As leaders, we began quite apprehensively. A process that involves being assessed by peers, council members and members of the congregation for adaptive leadership capacities was for me and other a bit scary. After all who wants to hear the ministry would benefit if they changed the way they lead?
But, in trust, we began the journey. More than fifty lay people representing twelve congregations gathered in Red Deer, Alberta. Some came hopeful they would learn how to live into the future God had planned. Others were praying something would change for their congregation and they would survive. Some were very concerned that the pastor wasn’t at the helm on this journey and others relaxed hearing permission to move forward on their own as a team.
We all seemed to recognize that how we saw ourselves in the world, along with the expectations of being church, culturally and historically needed attention. Together we entered into an unknown process, still hopeful, trusting that God’s presence would sustain us as we were challenged to develop leadership capacities to function in ways different from “the way we have always done things.” The ways we know are comfortable and comforting and they are often our deeply held default. Being sent into the world, into the neighbourhood, to learn from our neighbours was not our usual way of being church.
Throughout this year of listening, attending and discerning, we wondered and pondered in groups, seeking God’s guidance and direction, specific to our Synod, congregations and ourselves. For many, this year could be described as “kairos,” that is an opportune or Spirit led moment in time. Step by step we learned to discern and trust in God’s plans for our ministries and what being sent might look like for our context.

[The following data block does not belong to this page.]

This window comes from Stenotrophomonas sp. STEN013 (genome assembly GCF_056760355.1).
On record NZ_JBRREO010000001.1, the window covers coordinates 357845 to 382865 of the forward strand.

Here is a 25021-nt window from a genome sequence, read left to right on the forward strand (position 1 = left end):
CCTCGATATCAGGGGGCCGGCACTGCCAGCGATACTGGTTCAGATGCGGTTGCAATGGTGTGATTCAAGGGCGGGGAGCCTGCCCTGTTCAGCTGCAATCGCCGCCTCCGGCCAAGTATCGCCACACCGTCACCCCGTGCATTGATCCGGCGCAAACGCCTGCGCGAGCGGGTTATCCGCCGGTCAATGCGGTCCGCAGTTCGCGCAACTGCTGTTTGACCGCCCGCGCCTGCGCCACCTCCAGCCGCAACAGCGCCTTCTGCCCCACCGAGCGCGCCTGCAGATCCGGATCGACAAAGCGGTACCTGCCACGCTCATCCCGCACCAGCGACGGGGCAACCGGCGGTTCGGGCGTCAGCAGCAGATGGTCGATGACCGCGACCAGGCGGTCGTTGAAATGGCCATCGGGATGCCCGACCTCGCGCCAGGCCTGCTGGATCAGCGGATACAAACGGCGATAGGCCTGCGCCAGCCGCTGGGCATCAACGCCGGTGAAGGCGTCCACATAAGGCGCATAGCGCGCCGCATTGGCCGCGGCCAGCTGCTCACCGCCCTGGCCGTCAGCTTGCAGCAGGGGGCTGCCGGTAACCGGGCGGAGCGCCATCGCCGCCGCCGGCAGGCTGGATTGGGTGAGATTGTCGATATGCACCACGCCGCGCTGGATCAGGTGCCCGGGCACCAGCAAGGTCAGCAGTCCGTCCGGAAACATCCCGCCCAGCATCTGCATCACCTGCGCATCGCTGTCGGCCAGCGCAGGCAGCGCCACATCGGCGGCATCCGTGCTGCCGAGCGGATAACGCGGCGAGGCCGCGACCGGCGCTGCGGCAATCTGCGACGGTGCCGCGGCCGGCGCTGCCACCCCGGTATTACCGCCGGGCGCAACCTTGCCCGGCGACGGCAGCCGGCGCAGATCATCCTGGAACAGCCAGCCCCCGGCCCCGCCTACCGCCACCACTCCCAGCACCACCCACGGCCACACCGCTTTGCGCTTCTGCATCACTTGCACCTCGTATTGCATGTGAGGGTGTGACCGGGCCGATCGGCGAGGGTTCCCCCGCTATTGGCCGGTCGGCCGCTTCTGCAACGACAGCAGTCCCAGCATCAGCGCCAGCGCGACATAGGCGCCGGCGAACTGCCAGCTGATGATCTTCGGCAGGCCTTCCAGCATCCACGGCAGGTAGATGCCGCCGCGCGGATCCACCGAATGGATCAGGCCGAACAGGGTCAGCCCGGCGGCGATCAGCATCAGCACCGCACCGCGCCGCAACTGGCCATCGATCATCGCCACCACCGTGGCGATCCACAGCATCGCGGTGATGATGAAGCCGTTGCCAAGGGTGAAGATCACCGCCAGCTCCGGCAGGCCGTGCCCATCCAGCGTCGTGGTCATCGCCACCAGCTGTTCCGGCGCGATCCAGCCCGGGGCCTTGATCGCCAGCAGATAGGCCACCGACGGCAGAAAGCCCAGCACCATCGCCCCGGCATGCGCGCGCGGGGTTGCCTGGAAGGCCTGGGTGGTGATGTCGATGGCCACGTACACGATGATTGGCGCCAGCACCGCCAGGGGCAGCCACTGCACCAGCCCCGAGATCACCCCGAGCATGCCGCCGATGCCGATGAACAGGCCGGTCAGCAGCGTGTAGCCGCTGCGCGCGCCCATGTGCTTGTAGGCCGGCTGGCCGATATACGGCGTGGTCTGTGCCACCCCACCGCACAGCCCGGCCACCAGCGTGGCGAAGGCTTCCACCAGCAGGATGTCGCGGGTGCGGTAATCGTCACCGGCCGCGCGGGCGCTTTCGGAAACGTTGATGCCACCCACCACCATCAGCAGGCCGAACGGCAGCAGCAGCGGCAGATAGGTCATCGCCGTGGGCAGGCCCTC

Now we are experimenting, that is trying new ways of being in the neighbourhood, listening and learning as we go. The congregations’ Guiding Teams are testing the waters as they go out together to build relationship, to understand others’ perspectives on life. Some are meeting in neighbour’s houses for conversations, two teams are hoping to share in ESL programs at a local elementary school and the neighbourhood library. Others are reaching into the neighbourhood, joining a game night for seniors, connecting with newcomer migrant workers in the community at a welcome dinner and intentionally listening to an ethnic grandmother group.
The pastors are also experimenting, learning new leadership skills, in ways that challenge them personally, connecting with the neighbourhood. One pastor is experimenting with facilitating community mentors, another developing relationships with people outside the church, and another building relationships with community leaders.
We grow in faith and hope as we continue to recognize God at work in us and through us. Thus far this journey has taught us the importance of listening without judgement as relationship are built and deepened. We also learned we cannot do this alone, needing each other for support and encouragement. The journey continues . . .
Rev. Dr. Julianne Barlow, Assistant for Mission, Synod of Alberta and the Territories, ELCIC